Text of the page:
13. One of my favorite posts yet, Mikey. Having been raised as a “part” of Nature, it’s easy for me to understand the desire to bring it closer. In response to Jaye’s question, I would say yes, animals and humans should be close together. We should live in close proximity, I do live in close proximity.
    It’s extremely easy to co-exist with Nature, one just needs to go about his business without interfering with the business of others. Unfortunately, most humans have forgotten how to do that.

    • So glad, you liked it! I think most humans in “developed” nations are raised as outsiders, as I was. I had to learn to be more in as an adult, and I still have so much to learn. I do think the in/out model helps create an opportunity for changing position.

  14. I think you will find it quite easy to change your position, Mikey, you’re an observant man and all it takes to be a part of nature and a member of the “in” crowd is to pay attention to how it works without interference. You are already paying attention to your impact on Nature, such as carbon footprint, dependency on resources etc., but look beyond that. Look at how Nature responds to you going about your business, you fulfilling YOUR needs.

    In the spring I tilled a new plot for a larger vegetable garden, my children have grown much in the past year and need more to sustain them, my young son now eats like a man. As I tilled the first day I noticed robins hopping along behind me. By the third day, there were robins perched all over patiently waiting for me to get to work. At first, I wondered how futile my seed planting would be with all these birds around to scoop the seeds up out of the soil. But then I realized that I had opened a smorgasbord of bugs and worms and larvae in the dirt and weeks later I noticed that I hadn’t lost a single seed. There they were, the lettuce, carrots and peas sprouting exactly as I had planted them. It still makes me laugh to think of the robins waiting for me in the mornings.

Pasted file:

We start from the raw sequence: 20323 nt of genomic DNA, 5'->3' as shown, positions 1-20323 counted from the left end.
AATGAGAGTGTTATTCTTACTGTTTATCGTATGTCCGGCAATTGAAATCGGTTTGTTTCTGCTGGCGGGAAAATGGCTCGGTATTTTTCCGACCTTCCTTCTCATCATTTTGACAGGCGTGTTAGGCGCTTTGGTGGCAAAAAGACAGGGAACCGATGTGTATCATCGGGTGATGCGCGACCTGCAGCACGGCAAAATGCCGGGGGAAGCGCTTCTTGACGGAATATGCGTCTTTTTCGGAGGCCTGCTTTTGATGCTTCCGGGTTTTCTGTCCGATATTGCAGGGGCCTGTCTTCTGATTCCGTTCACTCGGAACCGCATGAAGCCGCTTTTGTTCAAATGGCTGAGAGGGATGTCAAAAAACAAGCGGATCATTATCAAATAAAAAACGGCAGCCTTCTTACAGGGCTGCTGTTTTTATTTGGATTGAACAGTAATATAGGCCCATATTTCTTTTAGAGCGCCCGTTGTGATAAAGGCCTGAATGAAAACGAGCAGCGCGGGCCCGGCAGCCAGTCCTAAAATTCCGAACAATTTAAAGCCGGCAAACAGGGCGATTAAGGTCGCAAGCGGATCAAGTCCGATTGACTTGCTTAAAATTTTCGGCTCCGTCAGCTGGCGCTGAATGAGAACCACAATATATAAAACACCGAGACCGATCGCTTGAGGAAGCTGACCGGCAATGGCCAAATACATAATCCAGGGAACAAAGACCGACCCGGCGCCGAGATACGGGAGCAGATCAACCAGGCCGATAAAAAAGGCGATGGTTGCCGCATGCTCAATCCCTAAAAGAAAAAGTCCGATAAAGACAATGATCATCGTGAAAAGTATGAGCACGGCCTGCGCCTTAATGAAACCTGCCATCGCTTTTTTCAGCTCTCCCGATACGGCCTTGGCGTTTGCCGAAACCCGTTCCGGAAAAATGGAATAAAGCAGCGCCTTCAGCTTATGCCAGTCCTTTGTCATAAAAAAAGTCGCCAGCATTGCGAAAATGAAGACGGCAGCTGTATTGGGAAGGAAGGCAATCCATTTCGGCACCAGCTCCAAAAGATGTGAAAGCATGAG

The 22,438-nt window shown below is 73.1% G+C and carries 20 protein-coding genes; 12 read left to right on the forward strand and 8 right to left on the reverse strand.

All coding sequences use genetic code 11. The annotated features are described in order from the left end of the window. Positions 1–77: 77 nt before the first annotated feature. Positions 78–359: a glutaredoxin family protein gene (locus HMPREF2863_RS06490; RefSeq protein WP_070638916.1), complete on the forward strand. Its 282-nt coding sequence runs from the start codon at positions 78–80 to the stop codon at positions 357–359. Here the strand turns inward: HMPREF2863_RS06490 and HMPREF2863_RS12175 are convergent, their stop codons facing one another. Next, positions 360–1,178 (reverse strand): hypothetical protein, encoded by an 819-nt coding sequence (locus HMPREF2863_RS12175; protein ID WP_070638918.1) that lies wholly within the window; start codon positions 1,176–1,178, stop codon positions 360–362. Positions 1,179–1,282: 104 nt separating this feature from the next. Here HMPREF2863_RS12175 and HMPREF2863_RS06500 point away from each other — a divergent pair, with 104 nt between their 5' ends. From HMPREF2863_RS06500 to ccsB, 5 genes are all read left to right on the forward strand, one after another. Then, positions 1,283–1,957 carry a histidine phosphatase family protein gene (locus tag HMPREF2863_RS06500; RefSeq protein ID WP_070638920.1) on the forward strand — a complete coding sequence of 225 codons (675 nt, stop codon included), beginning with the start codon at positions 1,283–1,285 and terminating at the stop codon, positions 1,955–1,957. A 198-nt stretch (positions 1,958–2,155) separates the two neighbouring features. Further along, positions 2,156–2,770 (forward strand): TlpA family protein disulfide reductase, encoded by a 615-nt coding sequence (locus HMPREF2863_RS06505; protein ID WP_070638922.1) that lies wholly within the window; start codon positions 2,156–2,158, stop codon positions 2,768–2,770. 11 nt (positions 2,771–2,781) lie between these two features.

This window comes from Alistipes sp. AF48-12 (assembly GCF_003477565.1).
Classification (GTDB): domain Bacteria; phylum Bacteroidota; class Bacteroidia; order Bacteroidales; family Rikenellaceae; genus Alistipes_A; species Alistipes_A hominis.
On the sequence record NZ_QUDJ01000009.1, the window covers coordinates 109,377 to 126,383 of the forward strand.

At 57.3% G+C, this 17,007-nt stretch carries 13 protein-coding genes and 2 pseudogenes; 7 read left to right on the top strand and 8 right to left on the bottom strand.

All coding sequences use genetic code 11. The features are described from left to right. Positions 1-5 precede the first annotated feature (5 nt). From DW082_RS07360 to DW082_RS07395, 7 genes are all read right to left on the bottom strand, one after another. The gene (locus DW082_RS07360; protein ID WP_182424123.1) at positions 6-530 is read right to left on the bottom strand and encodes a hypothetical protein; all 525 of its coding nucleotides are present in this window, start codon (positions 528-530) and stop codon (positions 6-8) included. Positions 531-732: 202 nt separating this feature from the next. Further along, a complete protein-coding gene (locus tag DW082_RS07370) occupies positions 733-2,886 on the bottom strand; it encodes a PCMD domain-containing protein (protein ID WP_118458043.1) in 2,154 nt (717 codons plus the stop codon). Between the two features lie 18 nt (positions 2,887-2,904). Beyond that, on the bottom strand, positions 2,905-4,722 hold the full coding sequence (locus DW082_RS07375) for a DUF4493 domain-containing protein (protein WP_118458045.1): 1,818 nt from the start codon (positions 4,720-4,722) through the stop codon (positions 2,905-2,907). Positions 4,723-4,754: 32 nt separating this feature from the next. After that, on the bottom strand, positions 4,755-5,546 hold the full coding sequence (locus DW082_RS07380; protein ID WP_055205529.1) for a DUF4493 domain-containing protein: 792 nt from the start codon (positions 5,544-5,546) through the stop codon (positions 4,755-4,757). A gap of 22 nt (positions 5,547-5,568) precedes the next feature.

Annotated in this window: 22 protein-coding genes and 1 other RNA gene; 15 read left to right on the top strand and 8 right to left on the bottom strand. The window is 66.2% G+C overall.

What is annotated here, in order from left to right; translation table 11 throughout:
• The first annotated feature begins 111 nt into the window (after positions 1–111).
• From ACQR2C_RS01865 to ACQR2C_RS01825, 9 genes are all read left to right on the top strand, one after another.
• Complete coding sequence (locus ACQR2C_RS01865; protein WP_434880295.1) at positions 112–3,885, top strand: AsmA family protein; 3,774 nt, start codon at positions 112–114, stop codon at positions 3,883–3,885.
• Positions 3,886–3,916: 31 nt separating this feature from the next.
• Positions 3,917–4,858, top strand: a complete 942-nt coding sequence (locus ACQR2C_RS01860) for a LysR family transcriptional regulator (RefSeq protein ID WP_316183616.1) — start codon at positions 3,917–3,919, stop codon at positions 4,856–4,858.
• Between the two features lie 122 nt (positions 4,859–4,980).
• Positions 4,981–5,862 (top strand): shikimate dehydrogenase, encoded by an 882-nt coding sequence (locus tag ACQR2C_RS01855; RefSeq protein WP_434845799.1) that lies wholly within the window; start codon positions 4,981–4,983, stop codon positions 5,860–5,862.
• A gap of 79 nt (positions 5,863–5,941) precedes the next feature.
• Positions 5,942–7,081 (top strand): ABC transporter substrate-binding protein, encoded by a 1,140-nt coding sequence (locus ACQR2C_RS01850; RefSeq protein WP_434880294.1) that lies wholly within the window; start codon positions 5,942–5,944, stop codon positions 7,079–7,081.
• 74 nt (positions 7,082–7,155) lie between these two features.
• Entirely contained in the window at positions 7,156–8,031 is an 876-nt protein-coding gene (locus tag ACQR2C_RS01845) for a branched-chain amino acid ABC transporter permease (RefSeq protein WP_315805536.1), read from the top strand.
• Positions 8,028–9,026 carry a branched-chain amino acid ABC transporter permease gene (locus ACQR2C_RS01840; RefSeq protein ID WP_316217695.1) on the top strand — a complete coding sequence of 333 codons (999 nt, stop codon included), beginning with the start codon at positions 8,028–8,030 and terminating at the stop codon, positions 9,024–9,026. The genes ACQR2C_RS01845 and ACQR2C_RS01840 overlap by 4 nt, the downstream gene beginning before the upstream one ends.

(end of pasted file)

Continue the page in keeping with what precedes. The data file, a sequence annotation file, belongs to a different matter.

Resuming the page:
As things grew, I laid thick blankets of mulch and my new garden was quickly invaded by snakes. It was my daughter who pointed out why. They use the roughness of the mulch to help slough off their skin. In return, my garden was aerated without me having to lift a trowel.

    The robins are all still here, only now they feed on the grasshoppers that threaten my vegetables and the deerflies that swarm me while I’m picking the fruits of my labor.

    In this day of greener living and the like, the focus is more often on the negative impact humans have on Nature. We forget that we are a part of it and fail to remember the contributions that are ours to make. Like you said, most humans are raised on the outside.

    Go about your day, as you need to, just be aware of how Nature responds, it’s the easiest way to find your place on the inside.

    • Your experience with the robins is similar to Deborah’s, up near the top of the comments. I have had a good working relationship with birds, even when I lived in the city. Every living thing wants enough to eat, plant or animal. The more I learn about what they want, the easier the relationships become. There’s this badass squirrel in back who keeps yelling at me to get out, but I’m going to make peace with him.

      We pruned the bushes and put in more native plants and gave the vines some trellis to climb. Most of the trees on our land are Madrona, Red Cedar and Douglas Fir. Some of the Madronas are sick, but it varies by individuals. There are five kinds of fungus attacking them here, and the local Indians say it’s diseases of the spirit brought on by disharmony with the Mother. I don’t speak the same language, but I basically can’t disagree.